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Prakempa: The colour music of the Balinese calendar

We explore the Balinese concept that an underlying structural pattern of interlocking cyclical patterns (tatotekan) may be the key not only to music and time, but to the experience and propagation of social harmony. The Balinese permutational uku calendar, the most complex known to anthropology, appears to have had a profound influence on the evolution of Balinese gamelan music, and on key developments in Western musical composition. In 1986 a Balinese ethnomusicologist, Dr. Made Bandem, translated a traditional lontar manuscript called Prakempa from Balinese into Malay. This manuscript explicitly links the five and seven tone scales of the gamelan to colours and the sacred geometry of the microcosm and macrocosm. Working with Dr. Bandem, we use Pure Data software to translate the ten dimensional uku calendar into colour music, generative computer music and animation, and explore the possible musical inspiration for the calendar offsets that shape the social and ritual cycles of life in Bali.


How does the progression of dissonance and harmony in Balinese music relate to their understanding of the meaning of time? And how much of this system of thought remains opaque to those whose experience of time is shaped by the one dimensional calendar of the European tradition? We describe experiments in dome immersion at the Future Design Symposium of the Beyond Festival, held at the Experimenta Science Dome in Heilbronn Germany from 25–27 September 2019, and color music on a sand table at the Sharjah Archtecture Triennal 2019 in the United Arab Emirates (9 November 2019–8 February 2020), designed to convey the multi-dimensional harmonies of Balinese aesthetics to Western audiences.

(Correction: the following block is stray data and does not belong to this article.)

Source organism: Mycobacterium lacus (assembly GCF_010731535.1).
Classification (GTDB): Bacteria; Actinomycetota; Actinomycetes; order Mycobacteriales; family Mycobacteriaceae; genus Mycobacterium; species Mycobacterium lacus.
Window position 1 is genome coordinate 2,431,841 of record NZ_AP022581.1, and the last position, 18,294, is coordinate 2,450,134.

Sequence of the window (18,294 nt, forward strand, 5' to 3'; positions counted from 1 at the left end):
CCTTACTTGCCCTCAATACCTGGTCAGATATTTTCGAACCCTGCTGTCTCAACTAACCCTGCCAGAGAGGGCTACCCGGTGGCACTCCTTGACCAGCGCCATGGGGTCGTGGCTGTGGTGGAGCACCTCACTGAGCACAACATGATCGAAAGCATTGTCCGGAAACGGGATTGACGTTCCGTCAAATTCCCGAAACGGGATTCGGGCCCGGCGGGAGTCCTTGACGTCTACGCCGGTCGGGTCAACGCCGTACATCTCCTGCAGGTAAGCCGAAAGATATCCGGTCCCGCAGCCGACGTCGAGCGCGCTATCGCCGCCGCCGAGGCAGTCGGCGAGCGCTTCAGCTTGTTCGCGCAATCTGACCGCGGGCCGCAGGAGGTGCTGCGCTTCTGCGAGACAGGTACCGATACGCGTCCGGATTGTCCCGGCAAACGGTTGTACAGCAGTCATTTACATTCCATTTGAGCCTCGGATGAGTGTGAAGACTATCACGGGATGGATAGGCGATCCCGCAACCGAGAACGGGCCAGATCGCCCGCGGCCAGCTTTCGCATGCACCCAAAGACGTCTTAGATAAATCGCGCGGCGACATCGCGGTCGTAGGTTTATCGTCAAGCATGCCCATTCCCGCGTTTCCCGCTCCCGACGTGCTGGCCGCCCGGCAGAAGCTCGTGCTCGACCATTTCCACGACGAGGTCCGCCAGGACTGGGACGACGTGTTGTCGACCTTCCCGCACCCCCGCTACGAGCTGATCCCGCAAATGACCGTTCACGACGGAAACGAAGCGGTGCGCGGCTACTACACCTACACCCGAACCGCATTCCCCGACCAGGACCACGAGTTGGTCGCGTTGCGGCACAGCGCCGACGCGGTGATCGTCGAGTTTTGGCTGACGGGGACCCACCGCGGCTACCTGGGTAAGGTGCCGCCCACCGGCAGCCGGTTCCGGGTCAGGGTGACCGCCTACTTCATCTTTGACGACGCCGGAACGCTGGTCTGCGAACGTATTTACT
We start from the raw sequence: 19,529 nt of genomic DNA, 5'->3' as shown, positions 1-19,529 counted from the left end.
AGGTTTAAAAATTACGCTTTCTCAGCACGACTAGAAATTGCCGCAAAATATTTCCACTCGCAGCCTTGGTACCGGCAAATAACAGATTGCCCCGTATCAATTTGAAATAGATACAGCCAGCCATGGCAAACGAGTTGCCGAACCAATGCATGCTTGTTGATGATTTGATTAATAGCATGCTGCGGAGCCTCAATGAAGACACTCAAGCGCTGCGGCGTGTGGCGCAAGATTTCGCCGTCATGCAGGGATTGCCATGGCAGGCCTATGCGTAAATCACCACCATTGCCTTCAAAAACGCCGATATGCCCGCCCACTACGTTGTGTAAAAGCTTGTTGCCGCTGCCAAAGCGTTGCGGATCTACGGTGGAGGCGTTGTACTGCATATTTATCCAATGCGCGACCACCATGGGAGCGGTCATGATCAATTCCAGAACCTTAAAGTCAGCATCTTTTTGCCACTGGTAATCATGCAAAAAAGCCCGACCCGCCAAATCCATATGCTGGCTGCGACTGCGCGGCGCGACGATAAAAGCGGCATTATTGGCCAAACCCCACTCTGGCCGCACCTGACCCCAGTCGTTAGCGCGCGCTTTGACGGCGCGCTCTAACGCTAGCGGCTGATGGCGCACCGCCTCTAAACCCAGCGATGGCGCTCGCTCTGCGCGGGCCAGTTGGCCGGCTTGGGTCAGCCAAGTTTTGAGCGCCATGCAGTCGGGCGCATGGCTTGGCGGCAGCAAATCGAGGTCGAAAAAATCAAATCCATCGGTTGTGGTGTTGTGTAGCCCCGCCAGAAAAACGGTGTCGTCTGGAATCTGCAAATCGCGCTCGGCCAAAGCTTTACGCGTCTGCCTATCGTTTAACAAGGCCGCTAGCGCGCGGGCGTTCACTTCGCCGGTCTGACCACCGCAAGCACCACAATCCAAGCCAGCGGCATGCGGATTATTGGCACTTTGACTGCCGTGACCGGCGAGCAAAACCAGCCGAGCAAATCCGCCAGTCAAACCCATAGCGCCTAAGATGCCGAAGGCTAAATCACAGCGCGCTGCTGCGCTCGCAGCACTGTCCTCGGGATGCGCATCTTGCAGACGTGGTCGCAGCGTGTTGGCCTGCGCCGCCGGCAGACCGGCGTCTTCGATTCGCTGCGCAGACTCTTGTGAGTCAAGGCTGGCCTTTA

V. Sorensen, S. Lansing, Prakempa: The colour music of the Balinese calendar, In: Rauterberg M. (eds) Culture and Computing, HCII 2020, Lecture Notes in Computer Science 12215, Springer, Cham

J. Stephen Lansing

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